Randall Munroe’s innovative Map of Online Communities

[Randall Munroe], MAP OF ONLINE COMMUNITIES AND RELATED POINTS OF INTEREST. NP, 2007.

Map printed in three colors, 24”h x 25”w at sheet edge. Tiny tack holes at corners and just a hint of edge wear, better than very good.
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Randall Munroe’s innovative imaginary map of online communities, from the early days of social media.

For this map Munroe rendered an entire region of the internet as an imaginary world, depicting major and minor “online communities” as landmasses, their “geographic area representing[ing] estimated size of membership.” Per “the compass-rose-shaped island” at lower center, communities in the north tend to be “Practicals”, those to the West “focus on real life”, those to the East “on [the] web”, and those to the south tend to be populated by “intellectuals”.

Best as I can tell, the primary criteria for inclusion are a certain (unspecified) number of users and an emphasis on crowdsourced content. Thus we find social media sites (Friendster, may it rest in peace, a vast MySpace, and just to its south a mountainous Facebook, looking a bit like North Korea); content aggregators, both curated (Wikipedia) and not (Flickr); and special-purpose networking sites such as Classmates and E-Harmony.  I’ve never thought of the Huffington Post and AOL as “online communities”, but they make the cut as well.

The map was conceived by engineer, author and cartoonist Munroe (1982-), publisher since 2006b of xkcd.com, “a webcomic of romance, sarcasm, math and language”. Munroe offers a short autobiography on the site:

“I’m just this guy, you know? I’m a CNU graduate with a degree in physics. Before starting xkcd, I worked on robots at NASA’s Langley Research Center in Virginia. As of June 2007 I live in Massachusetts. In my spare time I climb things, open strange doors, and go to goth clubs dressed as a frat guy so I can stand around and look terribly uncomfortable. At frat parties I do the same thing, but the other way around.”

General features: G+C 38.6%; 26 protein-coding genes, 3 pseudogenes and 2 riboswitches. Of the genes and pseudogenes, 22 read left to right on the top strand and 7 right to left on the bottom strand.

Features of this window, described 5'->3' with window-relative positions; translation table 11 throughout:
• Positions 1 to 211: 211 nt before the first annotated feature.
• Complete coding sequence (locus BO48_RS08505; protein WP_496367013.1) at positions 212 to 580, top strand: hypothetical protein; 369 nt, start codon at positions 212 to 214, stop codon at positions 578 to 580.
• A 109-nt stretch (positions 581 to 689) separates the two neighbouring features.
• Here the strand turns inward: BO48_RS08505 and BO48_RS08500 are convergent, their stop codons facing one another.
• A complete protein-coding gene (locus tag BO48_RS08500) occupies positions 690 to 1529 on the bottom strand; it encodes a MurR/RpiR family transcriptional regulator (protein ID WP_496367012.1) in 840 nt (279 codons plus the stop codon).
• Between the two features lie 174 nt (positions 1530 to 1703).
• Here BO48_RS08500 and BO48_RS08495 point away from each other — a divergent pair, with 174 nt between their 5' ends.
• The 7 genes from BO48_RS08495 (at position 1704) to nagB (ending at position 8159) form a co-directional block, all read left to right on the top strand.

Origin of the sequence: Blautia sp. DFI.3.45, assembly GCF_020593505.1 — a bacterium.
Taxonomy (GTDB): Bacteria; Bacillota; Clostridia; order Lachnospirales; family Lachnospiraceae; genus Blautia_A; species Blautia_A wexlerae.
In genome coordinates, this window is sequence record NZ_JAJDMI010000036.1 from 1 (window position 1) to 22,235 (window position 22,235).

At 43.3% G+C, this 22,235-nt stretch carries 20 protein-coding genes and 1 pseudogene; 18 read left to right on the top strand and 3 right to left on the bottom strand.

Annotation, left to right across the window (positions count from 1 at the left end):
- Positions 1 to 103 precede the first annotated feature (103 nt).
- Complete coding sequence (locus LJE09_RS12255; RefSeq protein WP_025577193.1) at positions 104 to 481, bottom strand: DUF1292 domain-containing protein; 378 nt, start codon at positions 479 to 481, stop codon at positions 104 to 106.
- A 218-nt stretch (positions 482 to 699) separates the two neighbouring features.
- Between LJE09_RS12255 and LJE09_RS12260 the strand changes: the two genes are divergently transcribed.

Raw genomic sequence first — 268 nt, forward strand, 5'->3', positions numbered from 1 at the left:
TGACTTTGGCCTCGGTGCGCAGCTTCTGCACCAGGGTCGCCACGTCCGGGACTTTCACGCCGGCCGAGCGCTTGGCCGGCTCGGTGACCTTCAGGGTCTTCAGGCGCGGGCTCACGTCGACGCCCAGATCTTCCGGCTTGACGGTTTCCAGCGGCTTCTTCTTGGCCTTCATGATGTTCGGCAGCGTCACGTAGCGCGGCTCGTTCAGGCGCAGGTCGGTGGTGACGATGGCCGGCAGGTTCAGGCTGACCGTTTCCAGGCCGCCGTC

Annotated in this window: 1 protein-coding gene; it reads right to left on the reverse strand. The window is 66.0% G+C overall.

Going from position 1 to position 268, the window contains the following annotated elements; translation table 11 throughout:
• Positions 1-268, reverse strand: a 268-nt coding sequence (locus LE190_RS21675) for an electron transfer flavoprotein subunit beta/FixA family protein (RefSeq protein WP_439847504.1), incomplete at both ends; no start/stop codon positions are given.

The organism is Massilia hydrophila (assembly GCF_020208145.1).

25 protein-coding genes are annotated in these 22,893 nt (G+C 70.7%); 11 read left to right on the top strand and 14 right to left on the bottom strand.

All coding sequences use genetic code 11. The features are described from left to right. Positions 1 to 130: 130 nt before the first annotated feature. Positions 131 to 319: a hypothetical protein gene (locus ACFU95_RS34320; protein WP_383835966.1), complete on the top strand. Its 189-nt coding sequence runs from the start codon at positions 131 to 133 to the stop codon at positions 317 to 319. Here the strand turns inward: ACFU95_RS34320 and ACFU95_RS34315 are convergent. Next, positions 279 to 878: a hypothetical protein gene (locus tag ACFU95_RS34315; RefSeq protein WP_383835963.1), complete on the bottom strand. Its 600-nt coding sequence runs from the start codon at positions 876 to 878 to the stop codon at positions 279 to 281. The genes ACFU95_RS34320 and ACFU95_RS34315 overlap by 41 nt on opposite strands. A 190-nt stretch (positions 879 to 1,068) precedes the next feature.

Munroe’s was hardly the first attempt to map some or all of the internet: I think the earliest map of the ArpaNet appeared in 1969, and already by 1994-1996 Timothy Edward Downs produced a number of maps of the Internet and World Wide Web for PC Computing. Munroe’s innovations were to correlate geographic extent to size of user base and the injection of humor.

A few years later Munroe updated his map based on data gathered in the Summer of 2010. Demonstrating just how fluid the social media space has always been, on this new map Facebook has grown exponentially to occupy much of a northern continent; YouTube (created 2005) and Twitter (2006), which didn’t merit inclusion on the 2007 map, are rendered as major islands; MySpace has contracted to near-irrelevance; and Yahoo and AOL are nowhere to be seen.

A striking map, capturing with cleverness and good humor a pivotal moment in American (and world) culture.

References
OCLC 696046116 and 1045429823, giving three institutional holdings as of March 2023. Catharine Smith, “Updated Map of Online Communities”, published Oct. 8, 2010 at Huffpost.com, updated Dec. 6, 2017 (accessed March 2023). Bio of Munroe at Wikipedia.com.